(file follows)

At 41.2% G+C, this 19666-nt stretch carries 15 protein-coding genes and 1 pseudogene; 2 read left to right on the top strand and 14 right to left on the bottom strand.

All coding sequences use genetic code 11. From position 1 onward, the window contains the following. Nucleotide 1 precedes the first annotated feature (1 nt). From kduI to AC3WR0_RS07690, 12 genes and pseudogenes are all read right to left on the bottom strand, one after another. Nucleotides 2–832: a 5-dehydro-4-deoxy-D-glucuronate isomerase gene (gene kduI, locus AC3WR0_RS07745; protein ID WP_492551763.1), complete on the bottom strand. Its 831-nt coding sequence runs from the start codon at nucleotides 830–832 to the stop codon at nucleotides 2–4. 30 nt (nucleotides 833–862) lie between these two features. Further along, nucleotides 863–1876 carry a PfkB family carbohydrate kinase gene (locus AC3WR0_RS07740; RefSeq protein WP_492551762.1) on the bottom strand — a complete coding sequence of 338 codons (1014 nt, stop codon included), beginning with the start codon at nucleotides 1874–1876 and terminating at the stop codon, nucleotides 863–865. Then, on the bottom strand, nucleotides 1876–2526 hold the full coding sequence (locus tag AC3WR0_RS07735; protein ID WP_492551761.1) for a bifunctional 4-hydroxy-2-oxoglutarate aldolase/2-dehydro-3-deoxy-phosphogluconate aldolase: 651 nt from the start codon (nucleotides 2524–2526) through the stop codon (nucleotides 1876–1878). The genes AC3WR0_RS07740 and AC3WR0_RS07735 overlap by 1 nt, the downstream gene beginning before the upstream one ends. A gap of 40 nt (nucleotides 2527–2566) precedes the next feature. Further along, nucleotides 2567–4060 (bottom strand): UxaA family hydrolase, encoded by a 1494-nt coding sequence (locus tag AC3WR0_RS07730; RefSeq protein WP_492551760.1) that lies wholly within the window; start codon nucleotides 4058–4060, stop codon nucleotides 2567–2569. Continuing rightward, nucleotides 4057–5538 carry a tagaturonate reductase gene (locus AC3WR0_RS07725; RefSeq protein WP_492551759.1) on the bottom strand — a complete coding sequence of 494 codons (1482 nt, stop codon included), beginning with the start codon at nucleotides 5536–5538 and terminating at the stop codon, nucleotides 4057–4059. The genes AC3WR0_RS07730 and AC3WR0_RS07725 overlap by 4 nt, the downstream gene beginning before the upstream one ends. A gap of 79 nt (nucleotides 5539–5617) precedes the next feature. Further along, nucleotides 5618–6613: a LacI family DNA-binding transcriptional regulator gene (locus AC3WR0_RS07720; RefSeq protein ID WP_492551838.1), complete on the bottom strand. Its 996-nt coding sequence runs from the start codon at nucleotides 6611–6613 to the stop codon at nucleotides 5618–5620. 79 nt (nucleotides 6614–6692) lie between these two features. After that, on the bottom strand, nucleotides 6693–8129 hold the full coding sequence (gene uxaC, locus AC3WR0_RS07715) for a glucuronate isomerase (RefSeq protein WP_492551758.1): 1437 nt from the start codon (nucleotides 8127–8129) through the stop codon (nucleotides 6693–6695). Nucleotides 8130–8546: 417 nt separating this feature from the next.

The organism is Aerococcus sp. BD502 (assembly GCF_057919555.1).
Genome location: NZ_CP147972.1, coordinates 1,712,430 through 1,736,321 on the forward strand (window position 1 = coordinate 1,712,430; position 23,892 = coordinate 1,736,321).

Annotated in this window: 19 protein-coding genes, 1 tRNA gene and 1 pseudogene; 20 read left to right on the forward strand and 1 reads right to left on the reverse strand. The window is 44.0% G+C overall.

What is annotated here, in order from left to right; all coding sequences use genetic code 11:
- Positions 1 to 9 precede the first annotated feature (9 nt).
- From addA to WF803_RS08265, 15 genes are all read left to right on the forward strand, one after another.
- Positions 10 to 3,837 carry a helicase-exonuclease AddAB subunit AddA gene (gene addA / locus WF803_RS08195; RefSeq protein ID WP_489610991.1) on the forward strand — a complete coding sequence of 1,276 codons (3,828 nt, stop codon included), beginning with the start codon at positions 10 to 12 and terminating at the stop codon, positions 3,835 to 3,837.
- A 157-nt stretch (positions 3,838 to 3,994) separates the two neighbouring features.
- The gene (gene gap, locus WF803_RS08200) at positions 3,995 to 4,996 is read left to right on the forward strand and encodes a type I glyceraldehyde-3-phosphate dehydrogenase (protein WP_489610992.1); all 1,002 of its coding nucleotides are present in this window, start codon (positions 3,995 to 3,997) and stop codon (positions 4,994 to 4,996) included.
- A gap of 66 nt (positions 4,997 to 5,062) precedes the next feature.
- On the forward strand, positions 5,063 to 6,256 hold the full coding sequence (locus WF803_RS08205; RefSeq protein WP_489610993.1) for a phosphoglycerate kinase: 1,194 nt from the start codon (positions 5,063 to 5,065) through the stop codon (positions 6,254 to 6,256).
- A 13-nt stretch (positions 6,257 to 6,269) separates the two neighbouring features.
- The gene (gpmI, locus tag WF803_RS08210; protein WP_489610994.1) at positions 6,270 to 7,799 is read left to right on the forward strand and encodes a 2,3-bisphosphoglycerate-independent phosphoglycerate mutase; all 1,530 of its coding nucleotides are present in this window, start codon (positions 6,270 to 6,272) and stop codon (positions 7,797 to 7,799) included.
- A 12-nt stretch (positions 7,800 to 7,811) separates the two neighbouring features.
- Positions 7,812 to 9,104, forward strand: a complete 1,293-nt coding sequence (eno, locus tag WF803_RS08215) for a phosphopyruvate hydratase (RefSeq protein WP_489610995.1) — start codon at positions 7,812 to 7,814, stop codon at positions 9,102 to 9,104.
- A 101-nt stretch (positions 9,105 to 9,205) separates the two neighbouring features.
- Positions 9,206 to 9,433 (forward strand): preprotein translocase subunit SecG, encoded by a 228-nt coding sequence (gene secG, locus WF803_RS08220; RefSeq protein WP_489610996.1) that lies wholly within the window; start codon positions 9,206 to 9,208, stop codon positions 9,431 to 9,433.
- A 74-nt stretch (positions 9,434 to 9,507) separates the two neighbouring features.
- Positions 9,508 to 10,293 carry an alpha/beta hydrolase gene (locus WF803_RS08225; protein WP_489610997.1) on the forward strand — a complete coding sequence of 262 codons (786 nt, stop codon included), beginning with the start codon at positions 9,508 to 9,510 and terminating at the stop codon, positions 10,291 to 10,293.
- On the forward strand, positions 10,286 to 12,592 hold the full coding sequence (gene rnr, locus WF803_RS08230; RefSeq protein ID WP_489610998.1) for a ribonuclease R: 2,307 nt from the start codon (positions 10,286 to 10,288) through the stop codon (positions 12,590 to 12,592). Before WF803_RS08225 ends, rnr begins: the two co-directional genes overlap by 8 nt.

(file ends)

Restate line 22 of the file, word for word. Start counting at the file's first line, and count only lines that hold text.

- On the forward strand, positions 10,286 to 12,592 hold the full coding sequence (gene rnr, locus WF803_RS08230; RefSeq protein ID WP_489610998.1) for a ribonuclease R: 2,307 nt from the start codon (positions 10,286 to 10,288) through the stop codon (positions 12,590 to 12,592). Before WF803_RS08225 ends, rnr begins: the two co-directional genes overlap by 8 nt.